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The Saluki


Also known as the Persian Greyhound or Gazelle Hound


The Saluki is one of the oldest bred domesticated dogs. This Arabian hunting hound has been kept by the Bedouins, a pastoral nomadic people of the desert, for thousands of years. According to Islam, dogs are unclean beasts, with the sole exception of the Saluki, as a gift from Allah to his children. The Saluki is called, "El Hor" or the noble one. They are so highly regarded, that they are kept separate from ordinary "unclean" dogs (kelbs) and allowed to share their master's tent. The Bedouin value the Saluki so much, that one is never sold, though sometimes one is presented as a special gift to a friend or guest as a mark of friendship or respect. The Saluki's speed, endurance and beauty are legendary.

This desert hound, well known for their speed and endurance, were kept primarily for hunting hare and gazelle. By careful breeding, they are an independent and intelligent hound, often hunting out of sight and supervision of their master. They have "hare feet" with strong webbing between the toes, for running swiftly in sand. They achieve their speed through what is known as a double suspension gallop. All four feet are off of the ground during the flexed and extension phase. They are also an endurance runner, being able to run for miles without tiring, unlike the English Greyhound, which is a sprinter and would tire much sooner. At a trot they have a prancing type of step, similar to what is found in Arabian horses. If they lose sight of their quarry, they leap or spy-hop to become sighted again, sometimes as high as seven feet! Salukis have a single layer coat, with no oily, downy undercoat, for surviving the heat of the desert. This is the reason that they have no "doggy" smell. They come in both smooth and feathered varieties, with the feathered having a silky feathering on the ears, tails, and legs.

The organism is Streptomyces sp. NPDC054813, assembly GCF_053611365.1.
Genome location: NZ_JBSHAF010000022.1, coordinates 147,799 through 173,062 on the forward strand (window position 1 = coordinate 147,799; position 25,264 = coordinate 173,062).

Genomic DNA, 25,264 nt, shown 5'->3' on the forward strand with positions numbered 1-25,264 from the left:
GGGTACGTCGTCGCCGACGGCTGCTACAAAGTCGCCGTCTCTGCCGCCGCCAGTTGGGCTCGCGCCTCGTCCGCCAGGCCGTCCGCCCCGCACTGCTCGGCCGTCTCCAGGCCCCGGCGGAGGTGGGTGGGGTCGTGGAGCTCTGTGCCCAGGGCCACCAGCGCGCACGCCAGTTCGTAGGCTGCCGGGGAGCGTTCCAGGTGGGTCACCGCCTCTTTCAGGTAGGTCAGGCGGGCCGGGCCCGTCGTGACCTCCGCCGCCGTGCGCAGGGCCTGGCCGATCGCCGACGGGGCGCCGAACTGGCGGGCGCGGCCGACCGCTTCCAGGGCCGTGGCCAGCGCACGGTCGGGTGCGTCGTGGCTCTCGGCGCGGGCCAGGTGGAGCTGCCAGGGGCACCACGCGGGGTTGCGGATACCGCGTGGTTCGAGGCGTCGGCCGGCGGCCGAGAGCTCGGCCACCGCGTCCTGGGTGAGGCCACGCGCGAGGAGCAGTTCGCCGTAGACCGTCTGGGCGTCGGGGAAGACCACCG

Temperament. Saluki temperament is a bit different from most other dogs. They were bred by the Bedouins to be aloof, or wary of strangers, to prevent theft by rival tribes, but at the same time they are at ease and affectionate with people they know. They could not be aggressive to other animals as they had to live with other Salukis, horses, camels, etc,;they had to be well socialized. They are smart, inventive, curious, playful creatures. They have very long memories, and are sensitive, with feelings easily hurt by harsh words. Physical discipline is a mistake; it may make the tougher dog more stubborn, and the gentle dog withdrawn into itself. They seem to know their own kind; sighthounds in general, and Salukis in particular. However, they have to been known to have little tolerance for breeds outside this circle. There is a bit of difference between the males and females, with the males being more easy going and affectionate. Too many times aggressive behavior is dismissed as aloofness. This is NOT the case, and should be avoided by proper training. and socialization at an early age. The Bedouin would, and will not today, tolerate an aggressive Saluki in their tent and you should not either. This is a breed of dog that is not for everybody, but perhaps that is what makes them all the more special.

Saluki Links




Saluki Club of America

Saluki Health

Saluki Education

Saluki Rescue

Desert Bred Education

Patty Woodbury's Home Page

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